More Elderly Inmates Mean More Medical Care, CU Researchers Say

December 15, 2015

The number of elderly male inmates in U.S. prisons has gotten 15 times bigger than what was in the early 1980s, researchers at the University of Colorado found in a new study.

They also found the percentage of elderly male prisoners with two or more chronic medical conditions rose sharply.

“I think this study raises questions about as this population continues to age how are we going to handle these inmates because prisons are designed for people with disabilities and they aren’t designed for people who are unhealthy,” said CU doctoral student Kathryn Nowotny, the leader of the study.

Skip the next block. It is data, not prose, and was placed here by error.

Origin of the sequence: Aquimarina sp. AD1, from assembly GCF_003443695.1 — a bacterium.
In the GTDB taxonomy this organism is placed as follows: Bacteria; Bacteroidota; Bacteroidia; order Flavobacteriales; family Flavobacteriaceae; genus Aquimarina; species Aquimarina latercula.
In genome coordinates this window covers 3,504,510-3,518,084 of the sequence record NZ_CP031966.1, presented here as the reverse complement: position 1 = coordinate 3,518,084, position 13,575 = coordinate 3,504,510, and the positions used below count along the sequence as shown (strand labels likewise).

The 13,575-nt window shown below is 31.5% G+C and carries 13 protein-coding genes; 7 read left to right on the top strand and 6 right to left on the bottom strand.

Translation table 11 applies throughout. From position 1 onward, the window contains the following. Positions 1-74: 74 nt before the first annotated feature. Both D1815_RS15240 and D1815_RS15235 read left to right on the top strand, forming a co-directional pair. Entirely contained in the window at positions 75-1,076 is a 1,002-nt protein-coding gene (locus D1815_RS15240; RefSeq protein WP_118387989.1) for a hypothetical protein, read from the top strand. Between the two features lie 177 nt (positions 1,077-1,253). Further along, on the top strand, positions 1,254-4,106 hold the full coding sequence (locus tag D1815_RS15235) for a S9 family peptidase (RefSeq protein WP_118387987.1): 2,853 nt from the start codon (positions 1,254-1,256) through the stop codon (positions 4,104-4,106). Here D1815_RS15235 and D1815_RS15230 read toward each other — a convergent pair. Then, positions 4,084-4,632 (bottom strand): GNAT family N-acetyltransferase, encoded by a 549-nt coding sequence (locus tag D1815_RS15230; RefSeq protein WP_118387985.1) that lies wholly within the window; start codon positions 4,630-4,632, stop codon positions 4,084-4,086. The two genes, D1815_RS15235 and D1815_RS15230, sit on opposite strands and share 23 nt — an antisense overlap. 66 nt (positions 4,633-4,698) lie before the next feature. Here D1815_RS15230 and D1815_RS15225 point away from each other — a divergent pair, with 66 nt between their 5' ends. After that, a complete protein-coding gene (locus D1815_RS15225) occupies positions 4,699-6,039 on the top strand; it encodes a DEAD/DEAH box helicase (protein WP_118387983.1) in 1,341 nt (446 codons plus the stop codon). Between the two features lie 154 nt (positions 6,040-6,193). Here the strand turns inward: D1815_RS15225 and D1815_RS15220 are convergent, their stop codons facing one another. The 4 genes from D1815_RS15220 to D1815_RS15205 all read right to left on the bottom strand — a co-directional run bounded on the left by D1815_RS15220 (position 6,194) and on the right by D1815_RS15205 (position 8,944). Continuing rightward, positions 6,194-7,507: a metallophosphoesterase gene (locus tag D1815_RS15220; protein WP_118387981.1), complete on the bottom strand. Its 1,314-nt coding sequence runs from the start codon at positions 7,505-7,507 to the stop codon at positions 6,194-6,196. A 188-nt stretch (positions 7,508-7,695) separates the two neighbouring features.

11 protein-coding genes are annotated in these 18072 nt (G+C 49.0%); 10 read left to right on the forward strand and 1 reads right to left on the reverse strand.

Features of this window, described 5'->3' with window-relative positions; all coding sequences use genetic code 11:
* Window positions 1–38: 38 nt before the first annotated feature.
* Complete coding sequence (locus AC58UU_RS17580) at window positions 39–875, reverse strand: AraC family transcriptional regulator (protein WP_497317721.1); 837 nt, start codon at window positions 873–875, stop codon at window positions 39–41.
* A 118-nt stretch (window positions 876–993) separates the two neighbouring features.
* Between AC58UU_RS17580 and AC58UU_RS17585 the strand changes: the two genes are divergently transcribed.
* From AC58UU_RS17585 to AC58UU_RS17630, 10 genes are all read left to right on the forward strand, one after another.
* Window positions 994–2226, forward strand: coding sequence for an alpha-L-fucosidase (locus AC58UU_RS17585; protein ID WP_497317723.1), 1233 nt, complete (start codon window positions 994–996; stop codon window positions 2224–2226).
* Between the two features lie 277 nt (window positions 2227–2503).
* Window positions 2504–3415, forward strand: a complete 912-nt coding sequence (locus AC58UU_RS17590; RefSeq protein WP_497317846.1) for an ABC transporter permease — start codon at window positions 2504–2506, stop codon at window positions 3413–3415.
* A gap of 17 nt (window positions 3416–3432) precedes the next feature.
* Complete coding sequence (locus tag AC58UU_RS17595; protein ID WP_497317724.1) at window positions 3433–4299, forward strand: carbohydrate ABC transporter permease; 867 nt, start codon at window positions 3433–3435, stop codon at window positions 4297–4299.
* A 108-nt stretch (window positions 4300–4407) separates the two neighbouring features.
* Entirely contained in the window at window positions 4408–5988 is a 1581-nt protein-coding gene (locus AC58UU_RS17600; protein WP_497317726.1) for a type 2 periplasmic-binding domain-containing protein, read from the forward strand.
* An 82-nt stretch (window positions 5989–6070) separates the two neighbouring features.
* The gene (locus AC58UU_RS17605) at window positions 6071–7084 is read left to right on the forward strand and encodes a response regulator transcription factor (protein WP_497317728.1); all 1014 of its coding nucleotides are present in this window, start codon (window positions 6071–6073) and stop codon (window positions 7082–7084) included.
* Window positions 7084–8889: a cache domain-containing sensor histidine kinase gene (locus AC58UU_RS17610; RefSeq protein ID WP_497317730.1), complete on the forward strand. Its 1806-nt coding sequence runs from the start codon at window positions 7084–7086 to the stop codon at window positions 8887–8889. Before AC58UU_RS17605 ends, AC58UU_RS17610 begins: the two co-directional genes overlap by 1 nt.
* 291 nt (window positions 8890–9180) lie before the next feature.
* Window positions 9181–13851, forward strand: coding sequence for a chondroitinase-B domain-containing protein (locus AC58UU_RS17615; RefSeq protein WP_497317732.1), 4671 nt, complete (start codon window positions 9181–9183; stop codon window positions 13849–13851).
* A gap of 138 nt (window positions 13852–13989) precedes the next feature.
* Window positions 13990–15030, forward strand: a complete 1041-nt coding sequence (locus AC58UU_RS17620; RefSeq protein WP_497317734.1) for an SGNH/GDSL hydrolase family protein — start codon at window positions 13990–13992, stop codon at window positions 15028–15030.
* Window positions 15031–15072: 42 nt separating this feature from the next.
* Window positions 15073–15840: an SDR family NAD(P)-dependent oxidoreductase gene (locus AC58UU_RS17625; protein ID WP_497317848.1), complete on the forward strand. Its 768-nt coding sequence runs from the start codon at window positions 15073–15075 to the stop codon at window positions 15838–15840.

Nowotny says it costs $68,000 a year to house an elderly prisoner. That’s double the cost for the average inmate. She also said most older inmates serve sentences that exceed 20 years for drug and other nonviolent offenses.

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